Plant biology is rapidly entering an era where we have the ability to conduct intricate studies that investigate how a plant interacts with the entirety of its environment. This requires complex, large studies to measure how plant genotypes simultaneously interact with a diverse array of environmental stimuli. Successful interpretation of the results from these studies requires us to transition away from the traditional standard of conducting an array of pairwise t tests toward more general linear modeling structures, such as those provided by the extendable ANOVA framework. In this Perspective, we present arguments for making this transition and illustrate how it will help to avoid incorrect conclusions in factorial interaction studies (genotype x genotype, genotype x treatment, and treatment x treatment, or higher levels of interaction) that are becoming more prevalent in this new era of plant biology.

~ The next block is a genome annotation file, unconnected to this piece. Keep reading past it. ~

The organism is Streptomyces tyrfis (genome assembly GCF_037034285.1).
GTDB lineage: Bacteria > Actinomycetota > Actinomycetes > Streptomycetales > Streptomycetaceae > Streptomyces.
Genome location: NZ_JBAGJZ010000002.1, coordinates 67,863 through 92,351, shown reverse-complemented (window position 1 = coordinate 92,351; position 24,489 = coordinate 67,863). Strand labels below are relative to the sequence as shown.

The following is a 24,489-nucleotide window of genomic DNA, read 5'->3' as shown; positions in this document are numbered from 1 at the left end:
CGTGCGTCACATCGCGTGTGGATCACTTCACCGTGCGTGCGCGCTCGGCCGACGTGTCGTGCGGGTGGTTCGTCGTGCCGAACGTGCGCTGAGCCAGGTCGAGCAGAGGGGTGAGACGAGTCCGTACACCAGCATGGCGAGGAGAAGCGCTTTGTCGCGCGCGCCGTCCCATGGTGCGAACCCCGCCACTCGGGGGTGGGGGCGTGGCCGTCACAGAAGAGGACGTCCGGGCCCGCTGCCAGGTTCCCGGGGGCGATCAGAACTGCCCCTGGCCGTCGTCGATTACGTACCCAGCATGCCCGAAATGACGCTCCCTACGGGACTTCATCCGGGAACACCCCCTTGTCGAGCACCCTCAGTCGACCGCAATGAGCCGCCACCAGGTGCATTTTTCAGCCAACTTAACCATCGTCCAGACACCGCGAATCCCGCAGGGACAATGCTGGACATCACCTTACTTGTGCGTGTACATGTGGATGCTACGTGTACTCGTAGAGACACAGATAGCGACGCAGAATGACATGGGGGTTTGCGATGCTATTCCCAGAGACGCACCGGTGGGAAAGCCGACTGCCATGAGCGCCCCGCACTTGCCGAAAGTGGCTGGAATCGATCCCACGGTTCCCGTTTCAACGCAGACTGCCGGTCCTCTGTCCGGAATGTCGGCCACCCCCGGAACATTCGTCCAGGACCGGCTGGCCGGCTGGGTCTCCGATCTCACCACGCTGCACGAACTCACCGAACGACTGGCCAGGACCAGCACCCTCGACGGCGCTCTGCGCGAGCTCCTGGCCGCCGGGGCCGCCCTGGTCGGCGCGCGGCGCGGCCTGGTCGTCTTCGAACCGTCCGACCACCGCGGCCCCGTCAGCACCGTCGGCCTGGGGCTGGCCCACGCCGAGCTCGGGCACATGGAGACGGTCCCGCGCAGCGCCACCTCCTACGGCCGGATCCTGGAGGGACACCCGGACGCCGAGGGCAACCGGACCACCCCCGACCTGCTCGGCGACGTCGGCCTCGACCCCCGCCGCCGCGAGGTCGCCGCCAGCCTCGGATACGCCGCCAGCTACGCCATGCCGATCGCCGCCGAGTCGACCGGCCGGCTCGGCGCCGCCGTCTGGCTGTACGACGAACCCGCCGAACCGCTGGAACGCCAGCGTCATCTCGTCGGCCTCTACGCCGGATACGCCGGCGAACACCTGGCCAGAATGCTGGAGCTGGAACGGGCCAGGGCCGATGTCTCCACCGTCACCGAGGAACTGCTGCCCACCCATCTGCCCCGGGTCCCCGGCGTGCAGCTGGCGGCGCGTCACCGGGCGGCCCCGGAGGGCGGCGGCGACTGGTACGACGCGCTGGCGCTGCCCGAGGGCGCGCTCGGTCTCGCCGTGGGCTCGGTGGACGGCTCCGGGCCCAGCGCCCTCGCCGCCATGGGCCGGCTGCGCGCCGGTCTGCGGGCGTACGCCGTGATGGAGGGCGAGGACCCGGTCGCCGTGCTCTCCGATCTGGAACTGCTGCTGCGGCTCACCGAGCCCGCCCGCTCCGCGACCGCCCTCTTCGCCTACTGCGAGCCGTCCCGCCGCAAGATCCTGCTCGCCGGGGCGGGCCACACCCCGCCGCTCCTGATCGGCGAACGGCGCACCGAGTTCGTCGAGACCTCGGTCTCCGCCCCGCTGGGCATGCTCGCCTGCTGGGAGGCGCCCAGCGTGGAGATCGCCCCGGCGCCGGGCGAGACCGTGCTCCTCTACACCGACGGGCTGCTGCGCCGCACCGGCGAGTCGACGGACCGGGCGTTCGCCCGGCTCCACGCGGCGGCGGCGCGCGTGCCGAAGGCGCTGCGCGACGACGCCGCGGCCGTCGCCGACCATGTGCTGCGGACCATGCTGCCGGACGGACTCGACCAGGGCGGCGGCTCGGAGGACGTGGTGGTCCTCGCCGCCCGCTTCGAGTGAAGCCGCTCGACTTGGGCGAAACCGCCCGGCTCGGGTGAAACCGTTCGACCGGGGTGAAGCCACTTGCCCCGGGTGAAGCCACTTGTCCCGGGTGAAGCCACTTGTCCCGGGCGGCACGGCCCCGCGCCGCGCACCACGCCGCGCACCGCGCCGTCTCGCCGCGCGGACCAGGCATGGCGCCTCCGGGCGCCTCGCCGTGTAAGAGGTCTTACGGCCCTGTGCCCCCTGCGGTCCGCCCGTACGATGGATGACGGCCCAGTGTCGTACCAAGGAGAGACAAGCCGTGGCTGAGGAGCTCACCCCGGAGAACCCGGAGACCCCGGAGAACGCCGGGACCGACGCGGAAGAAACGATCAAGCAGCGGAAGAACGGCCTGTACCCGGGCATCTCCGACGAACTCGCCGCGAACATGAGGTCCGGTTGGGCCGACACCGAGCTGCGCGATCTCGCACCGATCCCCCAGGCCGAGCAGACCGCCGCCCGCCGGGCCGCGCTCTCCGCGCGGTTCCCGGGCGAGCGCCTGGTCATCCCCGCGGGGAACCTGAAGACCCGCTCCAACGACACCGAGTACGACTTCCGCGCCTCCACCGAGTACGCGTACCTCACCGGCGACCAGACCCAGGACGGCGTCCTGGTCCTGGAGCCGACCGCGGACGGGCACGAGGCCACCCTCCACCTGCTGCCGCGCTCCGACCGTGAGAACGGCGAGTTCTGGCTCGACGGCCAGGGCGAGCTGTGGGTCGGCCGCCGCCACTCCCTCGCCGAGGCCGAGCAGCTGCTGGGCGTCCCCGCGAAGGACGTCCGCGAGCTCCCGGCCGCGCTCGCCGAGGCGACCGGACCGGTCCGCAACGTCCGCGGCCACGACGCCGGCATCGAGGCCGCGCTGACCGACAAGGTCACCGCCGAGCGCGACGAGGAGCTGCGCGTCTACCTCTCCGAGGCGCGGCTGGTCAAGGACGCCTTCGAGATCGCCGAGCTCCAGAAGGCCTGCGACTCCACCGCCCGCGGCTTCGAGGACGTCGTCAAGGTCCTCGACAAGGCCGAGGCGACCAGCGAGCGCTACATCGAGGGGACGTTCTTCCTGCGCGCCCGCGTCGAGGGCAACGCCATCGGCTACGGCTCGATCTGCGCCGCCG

Bibliographical notePublisher Copyright:
© 2015 American Society of Plant Biologists. All rights reserved.
Copyright 2015 Elsevier B.V., All rights reserved.